Earlier this year, GSA announced that it had selected the Trump Organization to redevelop the historic Old Post Office Pavilion and annex as a world-class luxury hotel. Since then, the Trump team (headed by the Donald’s daughter, Ivanka) has been working through its plans and has held half a dozen meetings with officials from the agencies involved with the redevelopment project—which include, in addition to GSA, the District of Columbia government, the U.S. National Park Service, the U.S. Commission of Fine Arts and the National Capital Planning Commission.
Late last month, the Trump team—with architects from Beyer Blinder Belle and WDG—unveiled their most detailed vision for the property to date, both to GSA officials at a meeting on November 27 at GSA’s regional headquarters and, two days later, to the DC Preservation League at that group’s annual membership meeting. Their presentations included a few renderings and described the potential location of public entrances, restaurants, parking, guest rooms and suites and a new mezzanine level in the building’s main core.
The Trump Organization’s David Orowitz told the preservation group—which had helped save the building from demolition more than 40 years ago—that the Trump team sees the hotel as its top project and that it will place a heavy emphasis on preservation. Orowitz and the Trumps all have said that their goal at the Old Post Office is to build the best hotel in Washington, D.C., the country, even the world.
According to architect and Beyer Blinder Belle partner Hany Hassan, who presented the vision for the building to the preservation group, the tentative plan would extend the original ground floor level in the building’s central cortile—bringing back the “slab” on which the first post office workers sorted mail—and open it up to public entrances from all sides for the first time. Hotel drop-offs would be located on 11th and 12th streets; retail space and casual restaurants with outdoor seating would be set along C Street and Pennsylvania Avenue.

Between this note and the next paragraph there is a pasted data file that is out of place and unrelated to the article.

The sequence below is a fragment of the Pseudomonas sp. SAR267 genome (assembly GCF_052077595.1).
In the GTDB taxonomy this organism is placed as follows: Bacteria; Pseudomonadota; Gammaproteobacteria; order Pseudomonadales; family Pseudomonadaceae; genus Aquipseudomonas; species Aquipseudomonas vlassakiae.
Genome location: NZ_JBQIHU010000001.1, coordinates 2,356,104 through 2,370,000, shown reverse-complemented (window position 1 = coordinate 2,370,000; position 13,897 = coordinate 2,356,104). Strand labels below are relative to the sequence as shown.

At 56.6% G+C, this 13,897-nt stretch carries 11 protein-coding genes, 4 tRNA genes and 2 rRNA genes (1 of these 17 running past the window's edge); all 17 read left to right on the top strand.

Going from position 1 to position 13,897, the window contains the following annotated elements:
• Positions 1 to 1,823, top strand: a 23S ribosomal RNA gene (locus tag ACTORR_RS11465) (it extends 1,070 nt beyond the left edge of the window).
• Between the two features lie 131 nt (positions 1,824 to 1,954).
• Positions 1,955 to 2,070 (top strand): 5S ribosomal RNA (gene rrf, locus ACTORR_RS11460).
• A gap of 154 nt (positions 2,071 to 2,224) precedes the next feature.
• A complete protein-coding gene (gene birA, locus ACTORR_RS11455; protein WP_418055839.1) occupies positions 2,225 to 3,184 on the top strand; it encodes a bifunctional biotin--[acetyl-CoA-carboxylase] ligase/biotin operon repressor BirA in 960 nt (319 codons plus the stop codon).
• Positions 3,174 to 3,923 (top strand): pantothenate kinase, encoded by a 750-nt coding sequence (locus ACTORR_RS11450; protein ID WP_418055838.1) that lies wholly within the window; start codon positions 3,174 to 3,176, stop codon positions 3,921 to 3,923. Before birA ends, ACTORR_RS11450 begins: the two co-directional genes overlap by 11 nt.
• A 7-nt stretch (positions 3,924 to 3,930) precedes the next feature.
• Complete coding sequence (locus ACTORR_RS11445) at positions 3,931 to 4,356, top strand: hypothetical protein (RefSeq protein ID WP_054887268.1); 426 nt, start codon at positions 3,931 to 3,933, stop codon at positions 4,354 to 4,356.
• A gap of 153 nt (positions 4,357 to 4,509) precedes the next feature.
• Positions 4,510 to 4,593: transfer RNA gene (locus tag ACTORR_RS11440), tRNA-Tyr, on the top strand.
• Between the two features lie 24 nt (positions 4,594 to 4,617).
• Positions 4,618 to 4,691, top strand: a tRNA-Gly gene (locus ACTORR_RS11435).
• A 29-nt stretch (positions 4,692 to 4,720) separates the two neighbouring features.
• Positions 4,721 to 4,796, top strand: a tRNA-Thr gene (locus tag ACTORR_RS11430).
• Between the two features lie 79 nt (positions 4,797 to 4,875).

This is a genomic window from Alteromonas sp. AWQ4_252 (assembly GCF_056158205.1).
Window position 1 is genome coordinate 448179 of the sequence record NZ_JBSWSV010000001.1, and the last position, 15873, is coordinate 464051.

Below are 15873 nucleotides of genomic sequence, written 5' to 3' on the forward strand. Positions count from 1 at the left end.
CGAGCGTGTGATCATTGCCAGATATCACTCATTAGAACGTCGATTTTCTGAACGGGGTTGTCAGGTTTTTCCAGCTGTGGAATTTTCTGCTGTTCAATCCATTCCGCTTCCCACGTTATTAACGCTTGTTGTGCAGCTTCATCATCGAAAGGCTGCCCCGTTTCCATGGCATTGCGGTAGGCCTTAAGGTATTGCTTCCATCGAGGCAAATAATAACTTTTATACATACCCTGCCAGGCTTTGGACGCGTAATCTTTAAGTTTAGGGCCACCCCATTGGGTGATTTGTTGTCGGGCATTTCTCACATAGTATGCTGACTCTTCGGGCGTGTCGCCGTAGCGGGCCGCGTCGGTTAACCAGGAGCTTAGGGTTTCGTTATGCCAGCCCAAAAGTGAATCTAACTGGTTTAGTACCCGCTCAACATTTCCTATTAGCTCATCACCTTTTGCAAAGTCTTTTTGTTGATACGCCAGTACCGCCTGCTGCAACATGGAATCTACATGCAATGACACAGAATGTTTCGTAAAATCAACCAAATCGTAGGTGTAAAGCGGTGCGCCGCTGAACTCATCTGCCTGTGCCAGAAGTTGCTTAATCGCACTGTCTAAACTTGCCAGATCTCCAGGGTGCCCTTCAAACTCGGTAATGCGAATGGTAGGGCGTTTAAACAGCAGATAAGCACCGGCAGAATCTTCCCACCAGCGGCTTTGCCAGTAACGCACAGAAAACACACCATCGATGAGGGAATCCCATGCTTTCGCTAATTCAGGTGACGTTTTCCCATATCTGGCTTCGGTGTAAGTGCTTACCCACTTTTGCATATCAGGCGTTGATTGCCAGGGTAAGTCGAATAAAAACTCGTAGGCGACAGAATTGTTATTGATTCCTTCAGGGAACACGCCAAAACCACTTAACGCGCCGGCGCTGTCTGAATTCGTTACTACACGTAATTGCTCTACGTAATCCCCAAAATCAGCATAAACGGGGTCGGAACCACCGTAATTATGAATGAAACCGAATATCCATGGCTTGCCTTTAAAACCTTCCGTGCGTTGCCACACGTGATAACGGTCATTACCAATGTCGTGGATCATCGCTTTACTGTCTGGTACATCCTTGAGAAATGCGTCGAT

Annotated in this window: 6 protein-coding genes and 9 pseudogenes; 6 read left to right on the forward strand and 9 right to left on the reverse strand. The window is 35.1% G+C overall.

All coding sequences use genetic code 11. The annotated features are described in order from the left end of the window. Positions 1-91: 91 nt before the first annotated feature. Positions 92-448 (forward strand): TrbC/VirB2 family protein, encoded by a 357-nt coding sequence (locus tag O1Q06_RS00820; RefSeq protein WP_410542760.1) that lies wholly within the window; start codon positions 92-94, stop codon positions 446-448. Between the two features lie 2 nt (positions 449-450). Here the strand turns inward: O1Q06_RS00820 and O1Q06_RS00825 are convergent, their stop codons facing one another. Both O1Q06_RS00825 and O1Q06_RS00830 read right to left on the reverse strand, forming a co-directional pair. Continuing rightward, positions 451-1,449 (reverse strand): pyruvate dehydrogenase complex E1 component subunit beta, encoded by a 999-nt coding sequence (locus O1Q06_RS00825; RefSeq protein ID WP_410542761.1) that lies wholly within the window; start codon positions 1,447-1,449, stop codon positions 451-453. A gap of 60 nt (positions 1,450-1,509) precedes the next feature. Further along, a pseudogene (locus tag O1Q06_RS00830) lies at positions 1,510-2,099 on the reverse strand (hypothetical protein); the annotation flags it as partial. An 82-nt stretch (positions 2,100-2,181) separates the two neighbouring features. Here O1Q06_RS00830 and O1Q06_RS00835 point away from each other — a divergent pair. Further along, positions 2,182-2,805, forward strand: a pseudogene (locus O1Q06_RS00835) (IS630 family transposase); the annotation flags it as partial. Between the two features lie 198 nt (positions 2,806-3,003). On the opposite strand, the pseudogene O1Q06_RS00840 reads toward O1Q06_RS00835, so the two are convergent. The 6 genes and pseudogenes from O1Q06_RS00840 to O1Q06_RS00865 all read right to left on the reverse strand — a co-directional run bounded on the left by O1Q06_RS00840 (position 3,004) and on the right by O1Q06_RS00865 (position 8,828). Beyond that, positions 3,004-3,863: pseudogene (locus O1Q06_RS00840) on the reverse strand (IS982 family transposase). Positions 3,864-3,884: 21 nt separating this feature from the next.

The plan calls for locating the public entrance on the building’s south side to a lobby leading to the tower elevators and the Clock Tower Museum, which first opened to the public in 1985. The existing mezzanine likely will be expanded for a restaurant or café, while the glass annex that was added to the building in the early 1990s (and has been vacant for many years) will contain banquet rooms, conference rooms and public event spaces. Upper levels will house guest rooms while preserving the building’s original room layout as much as possible. The large postmaster general’s office on the fifth floor, for example, might become a luxury suite. Windows might be added on the ninth floor to provide guests with views of the city.
While some elements of this plan may not be approved because of concerns about how they would affect the historic structure, they do provide a first look at where the project may be headed, as GSA and the Trumps work toward signing a lease agreement for the property early next year. (Trump has proposed an annual lease payment of $3 million.) Construction could begin in 2014 and the approximately 250-room Trump International Hotel, Washington, D.C., could open in early 2016.